Memorial Day, originally called Decoration Day, is a day of remembrance for those who have died in our nation's service. There are many stories as to its actual beginnings, with over two dozen cities and towns laying claim to being the birthplace of Memorial Day.
It is not important who was the very first, what is important is that Memorial Day was established. Memorial Day is not about division. It is about reconciliation; it is about coming together to honor those who gave their all.
Memorial Day was officially proclaimed on 5 May 1868 by General John Logan, national commander of the Grand Army of the Republic, in his General Order No. 11
and was first observed on 30 May 1868, when flowers were placed on the graves of Union and Confederate soldiers at Arlington National Cemetery. The first state to officially recognize the holiday was New York in 1873. It is now celebrated in almost every State on the last Monday in May to ensure a three day weekend for Federal holidays.
Traditional observance of Memorial day has diminished over the years. Many Americans nowadays have forgotten the meaning and traditions of Memorial Day. At many cemeteries, the graves of the fallen are increasingly ignored and neglected. Most people no longer remember the proper flag etiquette for the day. While there are towns and cities that still hold Memorial Day parades, many have not held a parade in decades. Some people think the day is for honoring any and all dead, and not just those fallen in service to our country.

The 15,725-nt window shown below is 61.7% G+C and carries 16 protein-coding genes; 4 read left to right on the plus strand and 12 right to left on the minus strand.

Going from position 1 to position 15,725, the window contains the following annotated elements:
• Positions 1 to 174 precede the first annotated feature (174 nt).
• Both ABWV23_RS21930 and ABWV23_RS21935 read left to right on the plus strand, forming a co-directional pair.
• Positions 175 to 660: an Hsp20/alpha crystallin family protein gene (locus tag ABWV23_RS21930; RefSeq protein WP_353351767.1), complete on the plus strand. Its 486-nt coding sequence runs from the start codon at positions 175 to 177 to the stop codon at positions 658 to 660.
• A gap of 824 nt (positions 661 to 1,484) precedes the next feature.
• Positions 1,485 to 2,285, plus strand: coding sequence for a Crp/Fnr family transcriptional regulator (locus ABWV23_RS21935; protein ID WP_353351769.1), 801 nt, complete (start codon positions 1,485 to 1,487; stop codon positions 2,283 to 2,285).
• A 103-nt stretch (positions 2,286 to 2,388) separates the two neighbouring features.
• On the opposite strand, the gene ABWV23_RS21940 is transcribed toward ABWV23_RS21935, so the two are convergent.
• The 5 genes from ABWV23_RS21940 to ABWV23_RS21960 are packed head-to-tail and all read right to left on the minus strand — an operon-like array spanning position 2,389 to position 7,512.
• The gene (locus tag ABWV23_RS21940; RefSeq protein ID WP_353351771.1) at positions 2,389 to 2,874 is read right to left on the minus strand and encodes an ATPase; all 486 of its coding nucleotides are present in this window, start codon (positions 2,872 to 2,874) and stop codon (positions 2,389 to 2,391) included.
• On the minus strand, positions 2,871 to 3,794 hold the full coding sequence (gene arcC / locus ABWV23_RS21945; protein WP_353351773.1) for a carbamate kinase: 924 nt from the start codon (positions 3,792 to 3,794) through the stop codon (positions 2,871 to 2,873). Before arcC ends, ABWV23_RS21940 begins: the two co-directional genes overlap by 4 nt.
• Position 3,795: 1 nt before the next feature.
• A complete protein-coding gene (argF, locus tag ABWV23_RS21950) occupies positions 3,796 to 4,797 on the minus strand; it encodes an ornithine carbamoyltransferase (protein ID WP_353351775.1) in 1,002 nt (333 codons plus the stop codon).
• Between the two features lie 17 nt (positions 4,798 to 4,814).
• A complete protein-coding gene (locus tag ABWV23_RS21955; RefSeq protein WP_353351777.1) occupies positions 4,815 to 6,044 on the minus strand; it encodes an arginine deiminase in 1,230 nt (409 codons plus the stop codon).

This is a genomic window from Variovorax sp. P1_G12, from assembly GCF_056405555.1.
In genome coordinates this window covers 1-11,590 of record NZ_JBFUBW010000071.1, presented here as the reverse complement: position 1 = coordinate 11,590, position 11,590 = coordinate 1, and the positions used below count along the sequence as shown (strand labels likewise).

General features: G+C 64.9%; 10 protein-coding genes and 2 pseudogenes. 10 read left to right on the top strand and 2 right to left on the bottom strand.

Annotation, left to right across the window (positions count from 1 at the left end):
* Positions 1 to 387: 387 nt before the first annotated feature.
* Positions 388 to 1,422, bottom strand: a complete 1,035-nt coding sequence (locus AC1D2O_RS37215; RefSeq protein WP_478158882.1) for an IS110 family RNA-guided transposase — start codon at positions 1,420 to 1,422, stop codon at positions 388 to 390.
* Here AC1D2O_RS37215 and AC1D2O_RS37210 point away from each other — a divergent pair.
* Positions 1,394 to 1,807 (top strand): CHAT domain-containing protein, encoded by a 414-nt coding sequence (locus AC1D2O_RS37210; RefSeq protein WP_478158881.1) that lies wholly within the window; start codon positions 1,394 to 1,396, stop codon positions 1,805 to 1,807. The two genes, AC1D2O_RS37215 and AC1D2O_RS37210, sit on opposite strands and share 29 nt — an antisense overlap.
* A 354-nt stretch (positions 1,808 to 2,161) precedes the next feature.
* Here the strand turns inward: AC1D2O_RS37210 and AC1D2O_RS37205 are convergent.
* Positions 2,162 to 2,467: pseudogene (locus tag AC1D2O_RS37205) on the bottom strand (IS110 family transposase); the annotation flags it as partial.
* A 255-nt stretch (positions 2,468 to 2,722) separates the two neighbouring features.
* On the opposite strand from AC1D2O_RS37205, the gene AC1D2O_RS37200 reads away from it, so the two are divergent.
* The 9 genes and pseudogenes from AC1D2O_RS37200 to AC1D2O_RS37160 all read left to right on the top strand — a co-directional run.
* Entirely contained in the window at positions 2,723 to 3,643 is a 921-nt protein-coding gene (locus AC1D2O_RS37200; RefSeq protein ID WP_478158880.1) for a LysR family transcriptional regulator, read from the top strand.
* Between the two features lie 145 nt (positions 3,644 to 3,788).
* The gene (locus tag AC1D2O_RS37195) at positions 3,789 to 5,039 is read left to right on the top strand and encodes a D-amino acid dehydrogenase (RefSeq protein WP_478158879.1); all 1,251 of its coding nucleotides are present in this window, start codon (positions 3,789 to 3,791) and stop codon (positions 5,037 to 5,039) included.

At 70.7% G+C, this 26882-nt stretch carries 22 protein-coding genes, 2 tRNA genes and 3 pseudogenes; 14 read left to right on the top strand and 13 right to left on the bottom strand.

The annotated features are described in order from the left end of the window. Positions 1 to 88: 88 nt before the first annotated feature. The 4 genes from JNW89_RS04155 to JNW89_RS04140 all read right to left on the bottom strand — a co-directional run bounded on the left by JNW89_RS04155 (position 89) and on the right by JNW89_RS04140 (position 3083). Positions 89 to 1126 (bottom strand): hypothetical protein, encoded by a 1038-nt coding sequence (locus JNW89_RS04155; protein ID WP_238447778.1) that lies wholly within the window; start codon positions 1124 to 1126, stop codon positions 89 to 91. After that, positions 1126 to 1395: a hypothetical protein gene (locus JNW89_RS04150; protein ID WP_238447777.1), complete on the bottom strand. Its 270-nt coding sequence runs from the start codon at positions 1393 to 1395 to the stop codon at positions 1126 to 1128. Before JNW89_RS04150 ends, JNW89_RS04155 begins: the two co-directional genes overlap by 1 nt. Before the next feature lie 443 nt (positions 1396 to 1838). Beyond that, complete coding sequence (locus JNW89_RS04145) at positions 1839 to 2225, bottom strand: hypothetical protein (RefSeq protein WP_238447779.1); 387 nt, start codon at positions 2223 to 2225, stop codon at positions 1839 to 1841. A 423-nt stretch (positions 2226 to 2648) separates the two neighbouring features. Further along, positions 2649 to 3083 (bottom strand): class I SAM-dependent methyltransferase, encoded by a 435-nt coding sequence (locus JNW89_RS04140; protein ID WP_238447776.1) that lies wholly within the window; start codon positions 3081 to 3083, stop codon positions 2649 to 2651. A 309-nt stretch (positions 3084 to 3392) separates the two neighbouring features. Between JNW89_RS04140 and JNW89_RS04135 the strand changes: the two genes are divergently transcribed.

To help re-educate and remind Americans of the true meaning of Memorial Day, the National Moment of Rememberance
resolution was passed on Dec 2000 which asks that at 3 p.m. local time, for all Americans "To voluntarily and informally observe in their own way a Moment of remembrance and respect, pausing from whatever they are doing for a moment of silence or listening to Taps.
Here are a few great runs across this great country that went off today in honor of Memorial Day.